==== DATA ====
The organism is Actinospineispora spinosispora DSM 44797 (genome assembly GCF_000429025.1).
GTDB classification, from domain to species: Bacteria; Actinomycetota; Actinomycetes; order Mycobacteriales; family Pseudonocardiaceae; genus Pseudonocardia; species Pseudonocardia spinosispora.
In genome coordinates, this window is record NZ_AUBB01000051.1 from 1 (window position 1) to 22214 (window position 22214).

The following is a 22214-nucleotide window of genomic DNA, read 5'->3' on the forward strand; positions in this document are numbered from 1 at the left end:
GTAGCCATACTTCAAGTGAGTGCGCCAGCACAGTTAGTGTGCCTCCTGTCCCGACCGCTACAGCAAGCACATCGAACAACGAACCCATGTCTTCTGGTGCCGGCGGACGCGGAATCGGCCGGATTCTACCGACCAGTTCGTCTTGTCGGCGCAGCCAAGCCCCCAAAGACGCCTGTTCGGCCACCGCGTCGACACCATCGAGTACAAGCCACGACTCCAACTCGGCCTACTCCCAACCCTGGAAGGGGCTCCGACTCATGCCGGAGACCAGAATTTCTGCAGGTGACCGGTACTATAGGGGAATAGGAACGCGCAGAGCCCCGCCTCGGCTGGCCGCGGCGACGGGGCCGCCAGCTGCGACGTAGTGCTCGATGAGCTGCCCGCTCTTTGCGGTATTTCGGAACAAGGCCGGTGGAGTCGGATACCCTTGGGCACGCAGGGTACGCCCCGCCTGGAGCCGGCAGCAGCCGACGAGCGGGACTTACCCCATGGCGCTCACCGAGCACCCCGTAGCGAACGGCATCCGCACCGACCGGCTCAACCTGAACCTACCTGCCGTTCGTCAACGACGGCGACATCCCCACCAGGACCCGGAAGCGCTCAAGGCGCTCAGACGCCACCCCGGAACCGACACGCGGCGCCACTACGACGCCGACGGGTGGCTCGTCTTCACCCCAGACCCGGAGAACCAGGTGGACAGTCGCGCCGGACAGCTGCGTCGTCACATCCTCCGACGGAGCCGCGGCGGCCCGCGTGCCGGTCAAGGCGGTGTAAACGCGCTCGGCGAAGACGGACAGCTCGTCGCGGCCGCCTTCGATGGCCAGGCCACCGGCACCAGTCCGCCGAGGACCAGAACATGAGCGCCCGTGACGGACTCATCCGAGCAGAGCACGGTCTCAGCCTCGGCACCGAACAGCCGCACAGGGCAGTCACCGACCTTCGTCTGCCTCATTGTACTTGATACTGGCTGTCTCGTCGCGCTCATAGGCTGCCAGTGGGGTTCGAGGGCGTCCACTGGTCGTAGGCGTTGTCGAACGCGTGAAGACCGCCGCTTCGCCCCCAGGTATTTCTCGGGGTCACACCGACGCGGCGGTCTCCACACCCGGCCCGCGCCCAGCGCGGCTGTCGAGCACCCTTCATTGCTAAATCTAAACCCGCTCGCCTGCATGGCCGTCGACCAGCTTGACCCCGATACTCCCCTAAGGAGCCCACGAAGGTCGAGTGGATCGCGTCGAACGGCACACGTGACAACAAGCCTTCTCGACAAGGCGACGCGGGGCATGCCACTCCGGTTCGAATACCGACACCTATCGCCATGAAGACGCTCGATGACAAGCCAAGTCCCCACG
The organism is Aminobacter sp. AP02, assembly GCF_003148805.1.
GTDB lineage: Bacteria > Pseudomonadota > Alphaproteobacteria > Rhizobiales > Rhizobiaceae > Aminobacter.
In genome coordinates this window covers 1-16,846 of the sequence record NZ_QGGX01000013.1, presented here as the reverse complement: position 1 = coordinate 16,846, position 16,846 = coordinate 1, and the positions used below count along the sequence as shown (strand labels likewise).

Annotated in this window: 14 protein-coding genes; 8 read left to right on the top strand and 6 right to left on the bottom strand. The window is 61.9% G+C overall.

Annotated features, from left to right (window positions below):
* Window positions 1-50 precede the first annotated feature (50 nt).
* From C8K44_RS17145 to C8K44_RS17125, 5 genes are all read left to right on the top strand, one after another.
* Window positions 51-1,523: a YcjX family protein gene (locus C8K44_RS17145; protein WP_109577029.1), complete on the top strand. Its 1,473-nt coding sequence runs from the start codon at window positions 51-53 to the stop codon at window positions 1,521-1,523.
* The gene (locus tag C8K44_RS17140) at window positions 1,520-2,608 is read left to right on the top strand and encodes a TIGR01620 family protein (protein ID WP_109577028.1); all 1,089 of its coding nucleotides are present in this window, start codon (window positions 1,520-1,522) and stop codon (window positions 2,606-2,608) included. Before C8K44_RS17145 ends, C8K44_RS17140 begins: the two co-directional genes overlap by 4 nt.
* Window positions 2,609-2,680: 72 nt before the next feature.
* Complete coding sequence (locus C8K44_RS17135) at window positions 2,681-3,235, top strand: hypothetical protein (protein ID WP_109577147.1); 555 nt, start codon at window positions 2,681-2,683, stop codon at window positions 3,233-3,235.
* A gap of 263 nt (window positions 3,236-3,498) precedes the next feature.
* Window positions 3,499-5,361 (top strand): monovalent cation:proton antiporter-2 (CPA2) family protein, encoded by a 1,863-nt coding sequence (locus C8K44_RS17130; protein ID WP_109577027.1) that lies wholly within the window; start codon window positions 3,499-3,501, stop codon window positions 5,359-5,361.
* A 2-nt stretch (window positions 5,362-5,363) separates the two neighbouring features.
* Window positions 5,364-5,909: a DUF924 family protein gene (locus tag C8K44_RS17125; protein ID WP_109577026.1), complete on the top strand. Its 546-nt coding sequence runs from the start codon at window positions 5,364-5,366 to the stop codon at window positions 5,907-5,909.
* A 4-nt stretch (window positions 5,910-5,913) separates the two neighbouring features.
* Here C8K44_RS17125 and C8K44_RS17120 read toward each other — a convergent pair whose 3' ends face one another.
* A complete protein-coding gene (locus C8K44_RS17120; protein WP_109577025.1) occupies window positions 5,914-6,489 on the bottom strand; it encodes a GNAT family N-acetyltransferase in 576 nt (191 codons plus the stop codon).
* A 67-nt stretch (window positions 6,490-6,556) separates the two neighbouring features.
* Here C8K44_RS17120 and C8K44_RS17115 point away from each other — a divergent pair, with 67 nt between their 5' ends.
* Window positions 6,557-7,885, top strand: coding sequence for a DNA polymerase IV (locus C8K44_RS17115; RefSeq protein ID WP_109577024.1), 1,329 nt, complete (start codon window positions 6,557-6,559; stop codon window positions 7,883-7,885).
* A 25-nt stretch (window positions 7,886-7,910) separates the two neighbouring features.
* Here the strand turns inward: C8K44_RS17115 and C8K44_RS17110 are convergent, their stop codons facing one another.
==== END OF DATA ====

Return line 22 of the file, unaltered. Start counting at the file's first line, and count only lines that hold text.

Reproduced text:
* Here C8K44_RS17125 and C8K44_RS17120 read toward each other — a convergent pair whose 3' ends face one another.